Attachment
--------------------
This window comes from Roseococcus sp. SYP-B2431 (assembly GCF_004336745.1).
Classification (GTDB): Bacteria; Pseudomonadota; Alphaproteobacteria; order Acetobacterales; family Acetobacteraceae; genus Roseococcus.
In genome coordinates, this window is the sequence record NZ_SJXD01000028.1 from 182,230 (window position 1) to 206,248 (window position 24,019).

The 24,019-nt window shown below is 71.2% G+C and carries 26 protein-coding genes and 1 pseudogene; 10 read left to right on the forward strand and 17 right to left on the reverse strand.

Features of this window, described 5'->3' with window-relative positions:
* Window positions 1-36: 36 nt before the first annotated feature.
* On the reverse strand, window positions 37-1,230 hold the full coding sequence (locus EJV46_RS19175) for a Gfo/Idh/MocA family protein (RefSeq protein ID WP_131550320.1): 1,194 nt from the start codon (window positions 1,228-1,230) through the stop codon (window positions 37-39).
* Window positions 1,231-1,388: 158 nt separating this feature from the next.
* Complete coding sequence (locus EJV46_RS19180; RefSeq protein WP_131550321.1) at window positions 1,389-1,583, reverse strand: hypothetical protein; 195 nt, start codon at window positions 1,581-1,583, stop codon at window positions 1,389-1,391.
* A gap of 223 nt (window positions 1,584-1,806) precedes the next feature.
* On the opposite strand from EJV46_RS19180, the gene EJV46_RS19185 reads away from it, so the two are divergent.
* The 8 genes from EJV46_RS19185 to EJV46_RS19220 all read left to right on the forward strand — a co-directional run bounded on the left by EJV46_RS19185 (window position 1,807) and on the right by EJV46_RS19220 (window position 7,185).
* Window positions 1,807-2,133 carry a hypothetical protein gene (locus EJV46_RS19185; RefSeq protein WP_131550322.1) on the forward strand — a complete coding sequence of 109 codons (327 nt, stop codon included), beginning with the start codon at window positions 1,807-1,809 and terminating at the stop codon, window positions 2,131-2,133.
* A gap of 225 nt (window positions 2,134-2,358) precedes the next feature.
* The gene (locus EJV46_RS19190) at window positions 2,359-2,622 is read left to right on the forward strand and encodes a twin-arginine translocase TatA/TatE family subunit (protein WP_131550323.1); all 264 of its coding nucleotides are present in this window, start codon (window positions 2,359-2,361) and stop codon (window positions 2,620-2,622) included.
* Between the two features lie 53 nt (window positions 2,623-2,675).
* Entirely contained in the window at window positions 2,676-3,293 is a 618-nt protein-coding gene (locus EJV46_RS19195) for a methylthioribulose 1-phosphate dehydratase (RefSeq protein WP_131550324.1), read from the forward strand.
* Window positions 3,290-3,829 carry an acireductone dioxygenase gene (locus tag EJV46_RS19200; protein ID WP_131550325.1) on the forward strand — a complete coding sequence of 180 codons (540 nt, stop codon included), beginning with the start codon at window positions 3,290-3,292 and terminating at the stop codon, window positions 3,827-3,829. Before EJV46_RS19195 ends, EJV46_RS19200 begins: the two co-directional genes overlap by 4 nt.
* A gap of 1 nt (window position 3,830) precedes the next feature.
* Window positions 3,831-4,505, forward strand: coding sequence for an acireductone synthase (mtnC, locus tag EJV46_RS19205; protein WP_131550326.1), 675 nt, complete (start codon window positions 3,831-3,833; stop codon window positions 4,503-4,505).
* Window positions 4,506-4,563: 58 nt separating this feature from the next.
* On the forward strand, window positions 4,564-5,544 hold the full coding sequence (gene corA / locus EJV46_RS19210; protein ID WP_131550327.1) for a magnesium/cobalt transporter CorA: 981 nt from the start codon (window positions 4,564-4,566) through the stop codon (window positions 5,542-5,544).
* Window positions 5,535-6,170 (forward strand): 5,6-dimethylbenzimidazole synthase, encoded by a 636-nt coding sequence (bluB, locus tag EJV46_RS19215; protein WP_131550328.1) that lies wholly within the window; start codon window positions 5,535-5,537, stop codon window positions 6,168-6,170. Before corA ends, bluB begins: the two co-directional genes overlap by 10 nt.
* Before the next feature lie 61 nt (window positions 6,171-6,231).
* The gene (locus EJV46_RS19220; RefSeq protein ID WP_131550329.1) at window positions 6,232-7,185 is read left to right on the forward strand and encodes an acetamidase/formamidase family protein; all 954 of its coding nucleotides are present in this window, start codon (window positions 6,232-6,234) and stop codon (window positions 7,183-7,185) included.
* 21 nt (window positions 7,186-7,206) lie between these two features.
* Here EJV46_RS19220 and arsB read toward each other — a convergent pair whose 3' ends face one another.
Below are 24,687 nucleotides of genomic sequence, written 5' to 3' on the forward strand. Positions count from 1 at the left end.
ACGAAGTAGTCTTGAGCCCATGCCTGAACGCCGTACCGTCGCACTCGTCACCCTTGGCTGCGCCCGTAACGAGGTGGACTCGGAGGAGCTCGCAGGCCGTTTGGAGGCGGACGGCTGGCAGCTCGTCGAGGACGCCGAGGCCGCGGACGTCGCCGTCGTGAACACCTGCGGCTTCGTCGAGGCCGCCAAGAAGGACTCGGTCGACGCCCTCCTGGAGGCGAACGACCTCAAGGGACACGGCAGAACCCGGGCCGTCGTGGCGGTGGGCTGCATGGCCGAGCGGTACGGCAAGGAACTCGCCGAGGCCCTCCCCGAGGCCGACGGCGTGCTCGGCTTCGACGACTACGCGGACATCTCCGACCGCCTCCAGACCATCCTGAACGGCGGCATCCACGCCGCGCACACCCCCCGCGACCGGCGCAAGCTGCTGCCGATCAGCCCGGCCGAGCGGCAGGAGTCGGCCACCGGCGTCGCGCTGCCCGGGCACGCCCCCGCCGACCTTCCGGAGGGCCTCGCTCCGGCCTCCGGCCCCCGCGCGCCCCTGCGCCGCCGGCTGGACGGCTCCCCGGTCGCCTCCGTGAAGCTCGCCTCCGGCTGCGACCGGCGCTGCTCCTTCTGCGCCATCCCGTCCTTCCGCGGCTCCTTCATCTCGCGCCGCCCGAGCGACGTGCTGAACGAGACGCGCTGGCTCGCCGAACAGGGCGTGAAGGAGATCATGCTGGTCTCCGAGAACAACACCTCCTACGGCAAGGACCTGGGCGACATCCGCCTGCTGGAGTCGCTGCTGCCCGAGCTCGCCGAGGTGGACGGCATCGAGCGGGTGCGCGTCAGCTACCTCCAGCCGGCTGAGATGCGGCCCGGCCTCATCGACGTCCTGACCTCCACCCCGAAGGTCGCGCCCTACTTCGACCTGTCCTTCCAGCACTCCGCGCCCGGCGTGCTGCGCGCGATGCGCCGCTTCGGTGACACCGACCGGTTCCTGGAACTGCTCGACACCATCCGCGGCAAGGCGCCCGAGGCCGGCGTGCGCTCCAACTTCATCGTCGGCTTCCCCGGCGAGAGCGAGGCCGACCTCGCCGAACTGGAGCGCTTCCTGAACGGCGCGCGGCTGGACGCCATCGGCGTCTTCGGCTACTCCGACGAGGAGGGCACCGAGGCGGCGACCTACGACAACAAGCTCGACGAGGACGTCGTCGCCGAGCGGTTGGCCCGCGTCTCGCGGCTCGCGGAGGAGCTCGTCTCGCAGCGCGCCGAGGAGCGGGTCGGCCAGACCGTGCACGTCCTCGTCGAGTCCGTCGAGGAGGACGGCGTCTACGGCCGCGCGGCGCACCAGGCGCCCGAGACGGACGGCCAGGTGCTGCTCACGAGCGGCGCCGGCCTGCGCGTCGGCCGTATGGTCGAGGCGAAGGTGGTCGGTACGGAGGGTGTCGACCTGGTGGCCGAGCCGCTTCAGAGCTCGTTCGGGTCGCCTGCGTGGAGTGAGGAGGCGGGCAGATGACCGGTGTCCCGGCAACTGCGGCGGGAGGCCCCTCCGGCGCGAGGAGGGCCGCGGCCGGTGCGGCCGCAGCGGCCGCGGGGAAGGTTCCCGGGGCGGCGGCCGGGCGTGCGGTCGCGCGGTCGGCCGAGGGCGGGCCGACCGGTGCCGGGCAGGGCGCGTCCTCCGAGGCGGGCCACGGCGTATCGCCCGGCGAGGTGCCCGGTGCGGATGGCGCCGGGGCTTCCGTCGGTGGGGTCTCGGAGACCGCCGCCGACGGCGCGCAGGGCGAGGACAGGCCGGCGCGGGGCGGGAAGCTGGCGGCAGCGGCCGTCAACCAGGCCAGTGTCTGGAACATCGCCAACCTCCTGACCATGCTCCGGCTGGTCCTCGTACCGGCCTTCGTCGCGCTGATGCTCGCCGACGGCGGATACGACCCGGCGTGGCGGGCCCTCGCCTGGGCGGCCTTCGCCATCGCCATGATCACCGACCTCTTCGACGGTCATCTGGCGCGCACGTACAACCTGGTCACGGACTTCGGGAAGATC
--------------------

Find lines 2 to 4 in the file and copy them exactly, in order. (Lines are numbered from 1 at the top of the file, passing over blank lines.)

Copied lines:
Classification (GTDB): Bacteria; Pseudomonadota; Alphaproteobacteria; order Acetobacterales; family Acetobacteraceae; genus Roseococcus.
In genome coordinates, this window is the sequence record NZ_SJXD01000028.1 from 182,230 (window position 1) to 206,248 (window position 24,019).

The 24,019-nt window shown below is 71.2% G+C and carries 26 protein-coding genes and 1 pseudogene; 10 read left to right on the forward strand and 17 right to left on the reverse strand.